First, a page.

St. Lawrence University physicist Aileen O'Donoghue says the planets are the big news of the night sky just now. Between Mercury (just up in the northwest), Jupiter in the west, Saturn in the east, and Mars in the middle, there are four visible these nights. And Earth (just look down, she says) makes five.

This, plus how we're losing dark as spring gives over to summer next month, and much more from Aileen's monthly stop in our studios this morning.  Go to full article
Apparent retrograde motion of Mars in 2003. Animation: <a href="http://en.wikipedia.org/wiki/File:Apparent_retrograde_motion_of_Mars_in_2003.gif">Eugene Alvin Villar</a>, Creative Commons, some rights reserved

Spring comes to the solar system

St. Lawrence University physicist Aileen O'Donoghue stopped by the NCPR studio this morning with an update on all the ways we can chart the change of season without ever...  Go to full article
This year's "wobbly" polar vortex (left) compared to last year's more "compact" vortex. Image: NOAA

What's up in the sky, and what's up with the weather

The night sky, and so much more today from St. Lawrence University Physics professor Aileen O'Donoghue.

In fact it's a double-header today: the sky, and the...  Go to full article
Crescent moon with Venus and Jupiter near. Photo: <a href="http://www.flickr.com/photos/harshanm/3073301812/">harshanm</a>, Creative Commons, some rights reserved

Heads-up, star-gazers! Venus is back

Lots of news from St. Lawrence University astronomer Aileen O'Donoghue this morning. She stopped by the NCPR studios to share the monthly update with Martha Foley.
...  Go to full article
Jupiter and the four Galilean moons. From left: Europa, Jupiter, Io, Ganymede, Callisto. Photo: <a href="http://www.flickr.com/photos/jpstanley/497884413/">Jeremy Stanley</a>, Creative Commons, some rights reserved

News of the cosmos: perihelion, Jupiter's moons and more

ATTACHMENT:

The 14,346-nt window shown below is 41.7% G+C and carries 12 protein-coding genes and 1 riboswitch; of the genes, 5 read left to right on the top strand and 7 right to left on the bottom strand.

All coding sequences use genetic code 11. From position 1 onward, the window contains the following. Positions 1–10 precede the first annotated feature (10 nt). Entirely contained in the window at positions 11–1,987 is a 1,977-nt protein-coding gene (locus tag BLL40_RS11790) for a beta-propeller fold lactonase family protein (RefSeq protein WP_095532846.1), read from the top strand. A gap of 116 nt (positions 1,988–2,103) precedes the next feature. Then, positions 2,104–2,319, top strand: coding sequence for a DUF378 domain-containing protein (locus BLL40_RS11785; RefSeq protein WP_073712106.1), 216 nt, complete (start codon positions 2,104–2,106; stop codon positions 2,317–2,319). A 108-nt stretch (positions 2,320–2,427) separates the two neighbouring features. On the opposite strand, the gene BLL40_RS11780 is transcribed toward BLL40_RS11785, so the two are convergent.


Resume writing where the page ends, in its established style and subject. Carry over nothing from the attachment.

In the deep, deep of winter, we've lost our view of Venus, but we're gaining daylight. St. Lawrence University astronomer Aileen O'Donoghue reminds Martha Foley of the good...  Go to full article
Time lapse of Comet ISON's slingshot around the sun (white circle) on Thanksgiving Day. After the close encounter, not much was left. Photo: <a href="http://commons.wikimedia.org/wiki/File:Soho_c3_timelapse.jpg">NASA</a>

In the night sky as winter approaches

Astronomy Aileen O'Donoghue talks with Martha Foley about the late fall sky.

Comet ISON's anticipated big display fizzled after a too-close encounter with the...  Go to full article
Comet ISON as seen by the Hubble Space Telescope in April. Photo: NASA

In the night sky: planets, stars, even a comet on the way

We're "gaining dark" as winter approaches. That's good news for astronomer Aileen O'Donoghue. There's just more and more time to get outside and see the stars and planets now...  Go to full article
Crescent moon in twilight. Photo: <a href="http://www.flickr.com/photos/jpstanley/423720850/">Jeremy Stanley</a>, Creative Commons, some rights reserved

Clear skies, longer nights offer great star-gazing

The days are getting shorter, by about three minutes every 24 hours now, and that's welcome news for Aileen O'Donoghue. It means more time for looking at the night sky. ...  Go to full article

1-10 of 103  next 10 »  last »